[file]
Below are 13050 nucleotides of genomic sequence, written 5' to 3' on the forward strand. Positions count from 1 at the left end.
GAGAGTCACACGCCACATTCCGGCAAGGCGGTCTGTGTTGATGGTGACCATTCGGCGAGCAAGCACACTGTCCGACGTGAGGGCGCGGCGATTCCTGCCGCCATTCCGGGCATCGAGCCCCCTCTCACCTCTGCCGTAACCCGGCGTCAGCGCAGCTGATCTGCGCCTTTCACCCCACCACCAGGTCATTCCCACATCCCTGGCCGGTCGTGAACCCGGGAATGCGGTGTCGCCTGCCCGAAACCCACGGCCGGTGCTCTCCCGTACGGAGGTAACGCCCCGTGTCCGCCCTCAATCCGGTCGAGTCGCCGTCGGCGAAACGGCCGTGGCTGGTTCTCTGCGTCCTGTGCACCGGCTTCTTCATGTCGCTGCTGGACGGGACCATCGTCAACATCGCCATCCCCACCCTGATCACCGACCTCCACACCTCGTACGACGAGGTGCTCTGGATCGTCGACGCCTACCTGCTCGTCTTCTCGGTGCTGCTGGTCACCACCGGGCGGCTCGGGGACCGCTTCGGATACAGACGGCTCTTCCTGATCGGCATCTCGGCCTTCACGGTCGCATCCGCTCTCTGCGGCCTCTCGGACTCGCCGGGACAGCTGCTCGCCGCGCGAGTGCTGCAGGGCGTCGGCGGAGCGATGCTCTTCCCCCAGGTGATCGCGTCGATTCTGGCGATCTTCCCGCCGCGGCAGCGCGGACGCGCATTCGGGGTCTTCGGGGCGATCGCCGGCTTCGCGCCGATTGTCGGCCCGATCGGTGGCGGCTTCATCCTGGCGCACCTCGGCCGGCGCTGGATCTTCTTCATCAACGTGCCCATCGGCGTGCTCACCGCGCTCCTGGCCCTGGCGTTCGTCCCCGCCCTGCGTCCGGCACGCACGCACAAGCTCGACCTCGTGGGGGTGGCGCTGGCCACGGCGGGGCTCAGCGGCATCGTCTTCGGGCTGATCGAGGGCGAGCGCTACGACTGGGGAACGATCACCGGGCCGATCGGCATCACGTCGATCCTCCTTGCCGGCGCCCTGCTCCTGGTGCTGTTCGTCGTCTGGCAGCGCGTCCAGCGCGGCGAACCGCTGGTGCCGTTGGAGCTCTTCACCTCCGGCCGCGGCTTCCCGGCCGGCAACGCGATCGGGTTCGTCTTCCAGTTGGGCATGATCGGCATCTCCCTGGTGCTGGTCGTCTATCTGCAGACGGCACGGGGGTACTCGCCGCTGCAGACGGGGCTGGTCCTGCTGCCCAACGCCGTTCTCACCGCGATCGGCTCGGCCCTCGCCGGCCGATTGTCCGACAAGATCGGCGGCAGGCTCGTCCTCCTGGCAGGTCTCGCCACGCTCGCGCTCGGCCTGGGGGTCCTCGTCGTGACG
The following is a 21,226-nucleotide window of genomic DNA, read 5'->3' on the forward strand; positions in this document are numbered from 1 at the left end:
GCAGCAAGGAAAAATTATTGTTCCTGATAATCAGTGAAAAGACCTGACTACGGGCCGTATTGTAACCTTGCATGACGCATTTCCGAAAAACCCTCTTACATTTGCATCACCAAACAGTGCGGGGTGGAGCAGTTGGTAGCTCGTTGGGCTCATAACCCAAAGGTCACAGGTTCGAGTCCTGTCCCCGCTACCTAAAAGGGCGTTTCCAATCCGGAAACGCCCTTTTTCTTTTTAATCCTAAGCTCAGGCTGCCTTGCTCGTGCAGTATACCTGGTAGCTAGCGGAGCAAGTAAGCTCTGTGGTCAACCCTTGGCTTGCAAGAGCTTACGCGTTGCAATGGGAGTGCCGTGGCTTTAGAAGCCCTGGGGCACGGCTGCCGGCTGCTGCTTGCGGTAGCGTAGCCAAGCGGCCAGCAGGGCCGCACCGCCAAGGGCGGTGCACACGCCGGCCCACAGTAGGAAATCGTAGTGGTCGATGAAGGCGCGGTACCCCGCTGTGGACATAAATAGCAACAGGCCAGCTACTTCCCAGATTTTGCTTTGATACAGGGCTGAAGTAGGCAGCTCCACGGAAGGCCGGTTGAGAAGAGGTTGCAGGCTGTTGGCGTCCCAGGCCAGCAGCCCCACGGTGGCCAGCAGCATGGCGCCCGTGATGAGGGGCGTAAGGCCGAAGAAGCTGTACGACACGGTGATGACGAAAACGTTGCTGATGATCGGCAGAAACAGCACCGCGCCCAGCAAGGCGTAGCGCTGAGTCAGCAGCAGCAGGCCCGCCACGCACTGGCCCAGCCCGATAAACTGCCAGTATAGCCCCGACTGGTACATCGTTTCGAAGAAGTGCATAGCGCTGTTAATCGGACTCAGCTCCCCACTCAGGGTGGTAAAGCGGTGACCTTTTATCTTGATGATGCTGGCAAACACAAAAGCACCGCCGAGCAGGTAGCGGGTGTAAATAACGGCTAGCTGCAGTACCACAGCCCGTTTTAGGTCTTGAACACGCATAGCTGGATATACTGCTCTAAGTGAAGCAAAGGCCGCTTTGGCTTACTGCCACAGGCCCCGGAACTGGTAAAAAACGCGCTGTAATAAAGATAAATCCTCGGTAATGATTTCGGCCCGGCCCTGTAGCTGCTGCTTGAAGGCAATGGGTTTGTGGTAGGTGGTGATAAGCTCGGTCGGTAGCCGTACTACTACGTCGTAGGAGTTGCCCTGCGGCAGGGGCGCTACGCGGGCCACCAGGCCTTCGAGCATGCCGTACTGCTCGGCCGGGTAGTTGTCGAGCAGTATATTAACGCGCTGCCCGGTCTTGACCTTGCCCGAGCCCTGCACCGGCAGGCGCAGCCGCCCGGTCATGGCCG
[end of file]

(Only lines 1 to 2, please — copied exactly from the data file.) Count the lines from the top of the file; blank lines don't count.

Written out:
Below are 13050 nucleotides of genomic sequence, written 5' to 3' on the forward strand. Positions count from 1 at the left end.
GAGAGTCACACGCCACATTCCGGCAAGGCGGTCTGTGTTGATGGTGACCATTCGGCGAGCAAGCACACTGTCCGACGTGAGGGCGCGGCGATTCCTGCCGCCATTCCGGGCATCGAGCCCCCTCTCACCTCTGCCGTAACCCGGCGTCAGCGCAGCTGATCTGCGCCTTTCACCCCACCACCAGGTCATTCCCACATCCCTGGCCGGTCGTGAACCCGGGAATGCGGTGTCGCCTGCCCGAAACCCACGGCCGGTGCTCTCCCGTACGGAGGTAACGCCCCGTGTCCGCCCTCAATCCGGTCGAGTCGCCGTCGGCGAAACGGCCGTGGCTGGTTCTCTGCGTCCTGTGCACCGGCTTCTTCATGTCGCTGCTGGACGGGACCATCGTCAACATCGCCATCCCCACCCTGATCACCGACCTCCACACCTCGTACGACGAGGTGCTCTGGATCGTCGACGCCTACCTGCTCGTCTTCTCGGTGCTGCTGGTCACCACCGGGCGGCTCGGGGACCGCTTCGGATACAGACGGCTCTTCCTGATCGGCATCTCGGCCTTCACGGTCGCATCCGCTCTCTGCGGCCTCTCGGACTCGCCGGGACAGCTGCTCGCCGCGCGAGTGCTGCAGGGCGTCGGCGGAGCGATGCTCTTCCCCCAGGTGATCGCGTCGATTCTGGCGATCTTCCCGCCGCGGCAGCGCGGACGCGCATTCGGGGTCTTCGGGGCGATCGCCGGCTTCGCGCCGATTGTCGGCCCGATCGGTGGCGGCTTCATCCTGGCGCACCTCGGCCGGCGCTGGATCTTCTTCATCAACGTGCCCATCGGCGTGCTCACCGCGCTCCTGGCCCTGGCGTTCGTCCCCGCCCTGCGTCCGGCACGCACGCACAAGCTCGACCTCGTGGGGGTGGCGCTGGCCACGGCGGGGCTCAGCGGCATCGTCTTCGGGCTGATCGAGGGCGAGCGCTACGACTGGGGAACGATCACCGGGCCGATCGGCATCACGTCGATCCTCCTTGCCGGCGCCCTGCTCCTGGTGCTGTTCGTCGTCTGGCAGCGCGTCCAGCGCGGCGAACCGCTGGTGCCGTTGGAGCTCTTCACCTCCGGCCGCGGCTTCCCGGCCGGCAACGCGATCGGGTTCGTCTTCCAGTTGGGCATGATCGGCATCTCCCTGGTGCTGGTCGTCTATCTGCAGACGGCACGGGGGTACTCGCCGCTGCAGACGGGGCTGGTCCTGCTGCCCAACGCCGTTCTCACCGCGATCGGCTCGGCCCTCGCCGGCCGATTGTCCGACAAGATCGGCGGCAGGCTCGTCCTCCTGGCAGGTCTCGCCACGCTCGCGCTCGGCCTGGGGGTCCTCGTCGTGACG